• That is nearly half of working people in Britain

Now members of the Treasury bench like to cry, don’t worry, don’t panic

Working people are going to be compensated by the rises in the personal allowance.

Mr Speaker, this is simply not true.

  • The IFS is very clear about this.
  • The real income of a one earner working family is going to be £534/ year less by the 2015/16.

Now the Childrens’ Society have told us what it means for some of the Britain’s families:

  • What does that mean for a second lieutenant with three kids? It means £552/ year less. There are 40,000 like him or her.
  • What does that mean for a lone parent nurse with two kids? It means £424 less a year
  • What does it mean for a primary school teacher on £600/ week? It means £424 less each year

Are these the people the Chancellor is saying have their blinds closed each morning.

I’d suggest they are doing an awful lot more for this country than the Chancellor of the Exchequer right now.

I know he thought he was being very clever: ‘Playing the politics of the playground’ looking for a dividing line – as the Hon. Member for Brent put it.

Well, what does that mean for your average Tory-held constituency? It means an average x,000 families worse off – a number I notice which is bigger than the majority in 127 seats.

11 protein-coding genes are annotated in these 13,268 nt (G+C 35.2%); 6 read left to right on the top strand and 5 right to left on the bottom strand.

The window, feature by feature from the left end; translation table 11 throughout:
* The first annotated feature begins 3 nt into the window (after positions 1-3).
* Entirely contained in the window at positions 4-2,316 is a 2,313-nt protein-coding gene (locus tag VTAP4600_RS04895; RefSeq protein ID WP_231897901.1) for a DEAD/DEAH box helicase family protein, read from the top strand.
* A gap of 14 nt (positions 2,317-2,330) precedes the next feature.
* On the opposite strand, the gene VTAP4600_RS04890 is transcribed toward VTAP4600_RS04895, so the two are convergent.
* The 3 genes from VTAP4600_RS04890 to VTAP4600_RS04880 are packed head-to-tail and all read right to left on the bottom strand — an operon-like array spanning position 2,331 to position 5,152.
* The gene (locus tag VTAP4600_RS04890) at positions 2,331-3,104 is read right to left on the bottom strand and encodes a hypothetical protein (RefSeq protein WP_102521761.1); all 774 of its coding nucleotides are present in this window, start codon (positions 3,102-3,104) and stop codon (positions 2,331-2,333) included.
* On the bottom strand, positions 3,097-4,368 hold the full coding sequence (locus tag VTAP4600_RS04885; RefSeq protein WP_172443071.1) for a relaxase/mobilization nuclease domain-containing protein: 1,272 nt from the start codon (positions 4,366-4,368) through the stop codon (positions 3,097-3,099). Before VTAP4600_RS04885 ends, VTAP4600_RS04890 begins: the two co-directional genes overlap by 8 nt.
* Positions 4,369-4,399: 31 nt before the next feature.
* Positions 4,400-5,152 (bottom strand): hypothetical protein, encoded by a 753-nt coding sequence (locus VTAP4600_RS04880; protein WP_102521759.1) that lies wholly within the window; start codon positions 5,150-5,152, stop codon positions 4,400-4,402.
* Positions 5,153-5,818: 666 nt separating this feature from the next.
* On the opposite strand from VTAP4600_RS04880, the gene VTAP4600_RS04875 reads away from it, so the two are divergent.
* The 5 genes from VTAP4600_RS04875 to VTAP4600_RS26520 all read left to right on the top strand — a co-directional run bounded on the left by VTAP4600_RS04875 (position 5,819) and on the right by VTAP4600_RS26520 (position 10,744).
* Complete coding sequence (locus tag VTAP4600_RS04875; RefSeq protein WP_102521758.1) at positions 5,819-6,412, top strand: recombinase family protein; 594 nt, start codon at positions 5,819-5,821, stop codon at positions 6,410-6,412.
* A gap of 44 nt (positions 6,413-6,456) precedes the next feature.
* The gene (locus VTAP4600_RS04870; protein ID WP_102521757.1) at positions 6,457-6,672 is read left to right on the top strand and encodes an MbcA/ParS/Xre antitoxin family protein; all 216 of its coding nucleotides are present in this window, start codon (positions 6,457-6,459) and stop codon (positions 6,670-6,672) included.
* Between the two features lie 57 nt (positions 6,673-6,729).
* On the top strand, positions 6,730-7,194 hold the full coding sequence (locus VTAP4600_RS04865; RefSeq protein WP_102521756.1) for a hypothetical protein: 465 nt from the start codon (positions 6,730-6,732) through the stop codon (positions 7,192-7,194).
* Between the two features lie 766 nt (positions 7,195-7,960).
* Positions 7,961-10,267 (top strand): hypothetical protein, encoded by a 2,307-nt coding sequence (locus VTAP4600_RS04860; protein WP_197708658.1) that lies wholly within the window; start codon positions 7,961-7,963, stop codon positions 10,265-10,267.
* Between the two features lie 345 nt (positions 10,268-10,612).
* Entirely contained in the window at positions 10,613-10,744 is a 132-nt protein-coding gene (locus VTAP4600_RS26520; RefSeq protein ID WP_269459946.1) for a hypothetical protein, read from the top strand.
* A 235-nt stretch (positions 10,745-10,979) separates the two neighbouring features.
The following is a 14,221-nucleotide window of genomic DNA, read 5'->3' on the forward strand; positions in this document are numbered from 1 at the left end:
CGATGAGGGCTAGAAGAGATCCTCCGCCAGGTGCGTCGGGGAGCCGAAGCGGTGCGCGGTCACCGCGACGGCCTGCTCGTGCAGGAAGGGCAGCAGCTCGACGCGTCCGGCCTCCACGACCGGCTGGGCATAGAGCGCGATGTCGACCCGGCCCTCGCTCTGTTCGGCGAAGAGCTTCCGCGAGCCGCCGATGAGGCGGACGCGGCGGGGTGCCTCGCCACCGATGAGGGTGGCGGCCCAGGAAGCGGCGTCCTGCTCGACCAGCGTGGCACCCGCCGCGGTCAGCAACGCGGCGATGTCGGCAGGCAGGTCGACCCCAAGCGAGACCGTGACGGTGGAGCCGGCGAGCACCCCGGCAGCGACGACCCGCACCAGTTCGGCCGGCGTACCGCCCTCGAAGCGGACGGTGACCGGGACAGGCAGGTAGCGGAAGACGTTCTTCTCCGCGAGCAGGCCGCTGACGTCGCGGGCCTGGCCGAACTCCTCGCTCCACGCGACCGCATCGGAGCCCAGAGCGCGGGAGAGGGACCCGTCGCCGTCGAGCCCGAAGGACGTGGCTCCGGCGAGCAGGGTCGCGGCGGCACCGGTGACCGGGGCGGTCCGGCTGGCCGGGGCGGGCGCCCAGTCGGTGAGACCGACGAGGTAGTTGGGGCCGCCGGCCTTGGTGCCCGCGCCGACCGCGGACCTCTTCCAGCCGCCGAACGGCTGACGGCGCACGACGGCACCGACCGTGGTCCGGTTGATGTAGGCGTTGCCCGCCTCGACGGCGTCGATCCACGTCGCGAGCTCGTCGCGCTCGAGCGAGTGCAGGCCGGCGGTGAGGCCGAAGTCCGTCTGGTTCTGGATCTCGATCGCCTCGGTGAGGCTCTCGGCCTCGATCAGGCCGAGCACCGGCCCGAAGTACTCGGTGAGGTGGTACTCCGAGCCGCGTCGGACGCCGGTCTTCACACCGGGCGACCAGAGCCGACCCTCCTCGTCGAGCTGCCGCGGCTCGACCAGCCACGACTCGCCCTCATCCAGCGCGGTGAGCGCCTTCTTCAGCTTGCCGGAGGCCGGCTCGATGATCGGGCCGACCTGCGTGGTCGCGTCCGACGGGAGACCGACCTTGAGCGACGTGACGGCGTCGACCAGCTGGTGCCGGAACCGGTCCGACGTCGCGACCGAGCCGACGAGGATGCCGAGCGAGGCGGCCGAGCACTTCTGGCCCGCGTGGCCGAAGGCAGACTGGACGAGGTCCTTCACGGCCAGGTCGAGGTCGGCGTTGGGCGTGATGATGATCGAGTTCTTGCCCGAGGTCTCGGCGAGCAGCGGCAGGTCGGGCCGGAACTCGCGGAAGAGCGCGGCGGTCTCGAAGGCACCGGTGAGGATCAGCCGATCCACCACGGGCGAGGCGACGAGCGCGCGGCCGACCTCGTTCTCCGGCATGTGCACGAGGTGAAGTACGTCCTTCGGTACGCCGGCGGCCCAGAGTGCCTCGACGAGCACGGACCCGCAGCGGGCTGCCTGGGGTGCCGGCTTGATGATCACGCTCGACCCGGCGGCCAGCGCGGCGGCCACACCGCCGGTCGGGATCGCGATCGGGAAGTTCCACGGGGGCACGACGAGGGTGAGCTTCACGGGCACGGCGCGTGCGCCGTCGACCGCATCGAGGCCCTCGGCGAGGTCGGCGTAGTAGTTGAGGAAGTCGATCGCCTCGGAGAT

I mention that in passing.

Mr Speaker, I ask: why should a second lieutenant, a nurse, a primary school teacher, or 6,000 residents in every Tory constituency be asked to pay for the Government’s failure to get Britain back to work?

Mr Speaker, this a strivers’ tax pure and simple and it should not be supported.

  • This bill does nothing to create a single new job.
  • It does nothing to remedy the deficiencies of the work programme.
  • It does nothing to resolve the universal chaos in universal credit. It does nothing to fix the benefit cap.
  • It does nothing but punish working families who are now losing 9 billion of support under this government while they hand out 3 billion a year in tax cuts for the wealthiest.



I want the House to be absolutely clear about the values that now dominate this Conservative party.

We’re at the mid-term point in this Parliament. Its a good time to take stock.

Once upon a time, the Secretary of State said this:

‘Conservative policies have to work for Britain’s poorest communities and every policy must be measured by that standard’.

That’s what he said on the 28 June 2004.

Now, let’s weigh up the impact of his bill for Britain’s different communities.

The effect of this bill will mean that:

  • Child benefit will rise by 20p a week